Buying shares won't zap bills

Buying shares in Mighty River Power would not protect people from the risk of rising power prices, according to Domestic Energy Users Network lobbyist Molly Melhuish.

On average, state-owned company charges were about 3 cents a kilowatt hour cheaper than privately owned companies, but that gap was expected to narrow as state companies were partly privatised, she said.

Power prices rose 4.5 per cent in the June quarter, after slight falls in the previous six months, according to latest inflation figures.

State-owned power prices average just under 25c a kW/hr, compared with just more than 28c a unit for private companies, led by TrustPower at the top, at 29c.

According to the Powerswitch website calculator, a Wellington household of four using electricity would get the cheapest deal from MRP's offshoot Mercury, with an online sign-up plan costing about $2500 a year.

The most expensive are privately owned Contact and TrustPower at about $3100, about $600 a year more.

At the weekend, the Government announced that it would sell a minimum of $1000 of shares to individuals for the float of Mighty River Power, expected in September.

Individual buyers were guaranteed up to $2000 of shares but, if demand is strong, applications for more than that would be scaled back.

There would probably be a bonus share issue for those who held initial shares for three years, but that has not been confirmed.

Melhuish said she was getting reports, anecdotally, that some people were getting their highest-ever power bills this winter, with one two-person household paying more than $500 a month.

But she did not think buying shares in Mighty River would help offset power bills and she did not believe it would be a good financial bet either.

“It doesn't protect you against the risk of rising prices,” she said.

Every price rise tipped more people from "survival to desperation".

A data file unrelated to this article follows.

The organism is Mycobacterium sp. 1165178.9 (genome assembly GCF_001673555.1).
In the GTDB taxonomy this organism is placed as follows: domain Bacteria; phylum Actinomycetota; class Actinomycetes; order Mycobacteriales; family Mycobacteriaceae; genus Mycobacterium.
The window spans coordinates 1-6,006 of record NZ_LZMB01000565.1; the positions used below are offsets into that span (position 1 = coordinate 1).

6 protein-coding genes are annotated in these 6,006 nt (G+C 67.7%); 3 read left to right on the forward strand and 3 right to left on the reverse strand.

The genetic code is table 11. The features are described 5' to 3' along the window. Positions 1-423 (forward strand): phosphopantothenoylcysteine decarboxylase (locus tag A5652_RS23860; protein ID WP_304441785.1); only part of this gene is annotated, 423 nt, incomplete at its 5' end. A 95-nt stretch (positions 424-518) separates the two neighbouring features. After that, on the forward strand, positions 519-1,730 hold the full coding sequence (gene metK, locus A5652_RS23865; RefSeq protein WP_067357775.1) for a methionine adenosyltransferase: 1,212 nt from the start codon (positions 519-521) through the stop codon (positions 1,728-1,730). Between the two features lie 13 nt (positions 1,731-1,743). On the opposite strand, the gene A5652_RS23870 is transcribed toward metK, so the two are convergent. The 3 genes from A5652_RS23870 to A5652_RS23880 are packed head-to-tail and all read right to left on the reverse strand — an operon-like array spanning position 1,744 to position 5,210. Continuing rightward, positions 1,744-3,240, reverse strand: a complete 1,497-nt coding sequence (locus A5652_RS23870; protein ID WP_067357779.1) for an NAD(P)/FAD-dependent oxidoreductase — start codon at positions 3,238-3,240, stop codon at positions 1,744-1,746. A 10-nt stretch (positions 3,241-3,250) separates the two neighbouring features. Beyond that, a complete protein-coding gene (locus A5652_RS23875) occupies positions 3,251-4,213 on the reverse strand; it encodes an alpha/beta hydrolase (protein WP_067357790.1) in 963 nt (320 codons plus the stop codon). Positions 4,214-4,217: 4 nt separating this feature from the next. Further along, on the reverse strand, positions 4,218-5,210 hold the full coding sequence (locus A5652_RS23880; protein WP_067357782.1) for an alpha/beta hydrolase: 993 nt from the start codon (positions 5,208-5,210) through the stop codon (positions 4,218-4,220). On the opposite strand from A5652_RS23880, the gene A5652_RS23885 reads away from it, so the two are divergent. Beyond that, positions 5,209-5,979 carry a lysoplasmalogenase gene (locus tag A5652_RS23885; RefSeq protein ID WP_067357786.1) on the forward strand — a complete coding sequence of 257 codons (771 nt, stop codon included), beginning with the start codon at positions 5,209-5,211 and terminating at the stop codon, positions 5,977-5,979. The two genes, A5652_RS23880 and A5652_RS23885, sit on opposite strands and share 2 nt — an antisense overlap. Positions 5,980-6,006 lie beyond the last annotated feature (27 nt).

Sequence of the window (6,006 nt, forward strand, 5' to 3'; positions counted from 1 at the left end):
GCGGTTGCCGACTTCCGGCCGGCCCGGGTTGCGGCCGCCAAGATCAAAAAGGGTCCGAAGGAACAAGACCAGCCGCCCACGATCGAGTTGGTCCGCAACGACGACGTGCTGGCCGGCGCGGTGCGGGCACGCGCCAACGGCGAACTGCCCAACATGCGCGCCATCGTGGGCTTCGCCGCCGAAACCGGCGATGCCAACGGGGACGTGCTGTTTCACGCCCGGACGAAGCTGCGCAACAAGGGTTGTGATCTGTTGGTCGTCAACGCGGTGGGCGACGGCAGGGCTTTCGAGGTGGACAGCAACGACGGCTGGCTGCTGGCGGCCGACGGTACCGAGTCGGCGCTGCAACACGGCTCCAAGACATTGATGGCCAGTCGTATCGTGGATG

“Spend your money not on financial advisers, but home energy advisers,” Melhuish said.

However, Wellington lawyer and blogger Stephen Franks, who has been involved in state-owned companies in the past, said he would buy into Mighty River Power. “Yes, I would because, in all investment, entry price is the key,” he said.

The Crown would price the Mighty River shares at a level it genuinely expected to provide all the new investors with a good experience, with some assurance of “upside” without offering windfall gains.

Just how much was “hard to calculate though and even harder to control”, Franks said.

State asset sales were not always a sure bet for the buyers, he said.

The National government sold the central North Island forests for $2.2 billion, in the 1990s but the buyers, Fletcher Challenge, Brierley Investments and Chinese company Citic, lost about two-thirds of their investment.

Rising transmission charges from Transpower pushed up overall power bills by almost 5 per cent in the June quarter, according to recent Statistics New Zealand inflation figures.

That came in before the winter cold period when power use typically doubles.

Another factor pushing up power bills is an expected 3c a unit rise in generation costs, based on “hedge market” prices - contracts which lock in wholesale power prices for big players, including power companies themselves.

Independent energy consultant, Bryan Leyland recently said the electricity market had driven up prices for the last 10 years and that would continue regardless of ownership.